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Middle East & North Africa


2013 Findings on the Worst Forms of Child Labor


2013 Regional Outlook

Meaningful efforts:

  • Strengthened legal and policy frameworks to reduce the worst forms of child labor and trafficking in persons.
  • Expansion of social programs to address the root causes of child labor.

Challenges and existing gaps:

  • Lack of adequate legal protections for children in hazardous labor.
  • Lack or weak intra-governmental coordination
  • Lack of research or current data on child labor.

Region Summary

In the Middle East and North Africa, 9.2 million children are engaged in child labor, which comprises 8 percent of all children in the region.(23) Tunisia become the first country in this region to receive an assessment of Significant Advancement for making several meaningful efforts to eliminate the worst forms of child labor.

In certain areas of the region, girls are more vulnerable to commercial sexual exploitation through the traditional institution of temporary marriages. In Morocco, thousands of girls have left their family homes to work in larger cities as child domestic workers. In Lebanon and Tunisia, girls may have been forced into domestic service as a result of being trafficked from foreign countries. Children in Iraq, the West Bank and the Gaza Strip, and Yemen continue to be used by armed groups as child soldiers.(31, 32) The ongoing conflict in Syria has caused more than two million Syrians, including many women and children, to seek refuge in neighboring countries in the region, including Jordan, Lebanon, and Iraq. Many of these children have ended up in situations of labor exploitation, working long hours in the informal and agricultural sectors.

Despite political instability, governments in the region made gains in addressing the worst forms of child labor through their adoption of legal and policy frameworks, including in basic education, and expansion of social programs. Tunisia and Egypt adopted new constitutions, significantly enhancing protections for children. Iraq and Yemen both made efforts against trafficking in persons by establishing new and improved anti-trafficking policies. In the West Bank and the Gaza Strip,32the Palestinian Authority established a National Committee on Child Labor. Some countries updated policies to expand education to children. Lebanon, Jordan, and Iraq worked closely with international agencies to meet the education needs of Syrian refugee children. Morocco changed its policies to extend access to education to migrant children and Iraq established new standards in education to reduce school drop-outs. With the support of the European Union, Egypt initiated a $123 million Socio-Economic Development and Civil Society Support Program that included an $81.5 million component to combat child labor.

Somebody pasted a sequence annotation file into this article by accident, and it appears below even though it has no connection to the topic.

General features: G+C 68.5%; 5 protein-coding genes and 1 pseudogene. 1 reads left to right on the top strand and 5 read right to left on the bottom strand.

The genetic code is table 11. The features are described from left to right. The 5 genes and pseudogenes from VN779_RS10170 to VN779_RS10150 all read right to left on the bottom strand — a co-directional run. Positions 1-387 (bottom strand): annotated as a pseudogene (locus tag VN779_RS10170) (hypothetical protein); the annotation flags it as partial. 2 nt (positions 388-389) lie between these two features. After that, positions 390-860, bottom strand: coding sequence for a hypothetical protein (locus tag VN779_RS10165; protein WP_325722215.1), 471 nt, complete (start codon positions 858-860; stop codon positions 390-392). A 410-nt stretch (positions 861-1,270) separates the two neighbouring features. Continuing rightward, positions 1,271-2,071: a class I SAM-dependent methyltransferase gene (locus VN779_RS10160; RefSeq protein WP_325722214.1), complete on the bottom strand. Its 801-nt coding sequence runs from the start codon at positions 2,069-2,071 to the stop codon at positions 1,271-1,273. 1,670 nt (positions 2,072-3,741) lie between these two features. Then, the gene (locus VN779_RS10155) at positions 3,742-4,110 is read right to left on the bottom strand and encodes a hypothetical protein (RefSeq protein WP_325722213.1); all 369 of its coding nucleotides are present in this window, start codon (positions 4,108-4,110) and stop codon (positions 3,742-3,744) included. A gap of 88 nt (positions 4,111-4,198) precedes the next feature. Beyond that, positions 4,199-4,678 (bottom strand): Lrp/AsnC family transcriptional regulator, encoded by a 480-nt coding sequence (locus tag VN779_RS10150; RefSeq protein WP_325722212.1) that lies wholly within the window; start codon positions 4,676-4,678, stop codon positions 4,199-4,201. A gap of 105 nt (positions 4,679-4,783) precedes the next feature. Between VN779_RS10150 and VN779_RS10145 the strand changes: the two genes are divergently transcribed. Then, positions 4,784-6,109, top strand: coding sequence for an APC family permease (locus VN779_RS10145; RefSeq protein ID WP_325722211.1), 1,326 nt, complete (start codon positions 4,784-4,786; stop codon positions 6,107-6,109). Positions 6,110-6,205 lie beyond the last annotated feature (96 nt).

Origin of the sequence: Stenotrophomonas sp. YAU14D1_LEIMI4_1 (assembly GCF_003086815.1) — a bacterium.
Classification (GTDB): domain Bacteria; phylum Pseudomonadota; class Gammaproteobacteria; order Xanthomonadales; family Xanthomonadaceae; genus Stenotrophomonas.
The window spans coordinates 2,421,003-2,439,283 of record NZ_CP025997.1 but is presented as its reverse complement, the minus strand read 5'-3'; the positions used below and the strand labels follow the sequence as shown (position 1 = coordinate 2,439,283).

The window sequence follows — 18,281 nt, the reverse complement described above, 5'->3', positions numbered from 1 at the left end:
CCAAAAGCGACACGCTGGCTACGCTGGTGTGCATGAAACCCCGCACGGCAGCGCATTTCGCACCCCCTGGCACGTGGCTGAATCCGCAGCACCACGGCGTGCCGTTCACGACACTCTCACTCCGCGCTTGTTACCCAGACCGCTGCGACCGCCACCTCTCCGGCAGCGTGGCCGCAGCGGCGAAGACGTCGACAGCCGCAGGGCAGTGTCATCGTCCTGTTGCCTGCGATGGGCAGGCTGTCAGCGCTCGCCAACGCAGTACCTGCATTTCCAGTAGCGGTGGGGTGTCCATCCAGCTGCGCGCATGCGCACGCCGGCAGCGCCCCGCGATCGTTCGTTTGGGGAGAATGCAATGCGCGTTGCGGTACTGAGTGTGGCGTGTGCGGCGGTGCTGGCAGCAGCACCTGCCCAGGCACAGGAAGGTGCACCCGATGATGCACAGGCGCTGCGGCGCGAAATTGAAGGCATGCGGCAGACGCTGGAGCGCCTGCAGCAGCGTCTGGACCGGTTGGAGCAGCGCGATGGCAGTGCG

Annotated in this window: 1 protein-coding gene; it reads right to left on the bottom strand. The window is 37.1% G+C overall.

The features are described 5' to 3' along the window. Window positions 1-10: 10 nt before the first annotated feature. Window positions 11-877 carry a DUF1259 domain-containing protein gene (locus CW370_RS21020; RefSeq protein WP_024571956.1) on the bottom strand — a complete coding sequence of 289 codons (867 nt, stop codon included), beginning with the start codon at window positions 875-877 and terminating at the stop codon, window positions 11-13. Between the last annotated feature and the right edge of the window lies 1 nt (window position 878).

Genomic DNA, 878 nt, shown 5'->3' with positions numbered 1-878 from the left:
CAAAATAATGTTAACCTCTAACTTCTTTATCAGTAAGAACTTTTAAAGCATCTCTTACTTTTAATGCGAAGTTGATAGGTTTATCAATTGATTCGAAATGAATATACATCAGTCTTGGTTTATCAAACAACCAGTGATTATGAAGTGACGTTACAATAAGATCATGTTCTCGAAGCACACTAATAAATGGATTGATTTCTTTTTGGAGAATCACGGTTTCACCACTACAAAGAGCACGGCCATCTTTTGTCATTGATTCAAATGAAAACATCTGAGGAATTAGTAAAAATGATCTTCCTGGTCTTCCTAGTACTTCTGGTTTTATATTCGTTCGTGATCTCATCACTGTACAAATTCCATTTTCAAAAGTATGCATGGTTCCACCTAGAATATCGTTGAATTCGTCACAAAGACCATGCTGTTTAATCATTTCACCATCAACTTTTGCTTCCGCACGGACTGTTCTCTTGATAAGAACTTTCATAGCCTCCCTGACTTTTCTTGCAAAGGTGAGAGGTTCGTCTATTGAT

However, the region’s economic and political instability, including a lack of decent employment opportunities for youth and adults, have made children more vulnerable to child labor, particularly in agriculture, and to the worst forms of child labor as a result of trafficking. Countries in the region still lack sufficient legal protections for children, particularly those engaged in hazardous labor, and lack or have weak intra-governmental coordination mechanisms to combat child labor. In addition, there is insufficient current research and data on child labor to inform governments’ policies and programs. Jordan and Lebanon’s laws do not sufficiently protect children working in the informal sectors, especially in street work. Morocco’s parliament continues to stall on passing legislation to protect child domestic workers, and domestic workers are not sufficiently protected in Egypt. Morocco and the West Bank and the Gaza Strip lack the legal framework to protect children from human trafficking. Algeria and Oman have not yet established a list of hazardous work prohibited to children. In addition, countries like Bahrain and Oman have yet to put in place coordinating mechanisms to address child labor. Finally, countries such as Bahrain, Oman, Tunisia, and Algeria lack accurate, up-to-date data on the nature and prevalence of child labor. Lack of current data, along with the continued regional instability, impedes governments’ abilities to sufficiently promote and effectively implement child labor elimination efforts.

3 This report discusses only the efforts of the Palestinian Authority in the areas it controlled in 2013 and early 2014.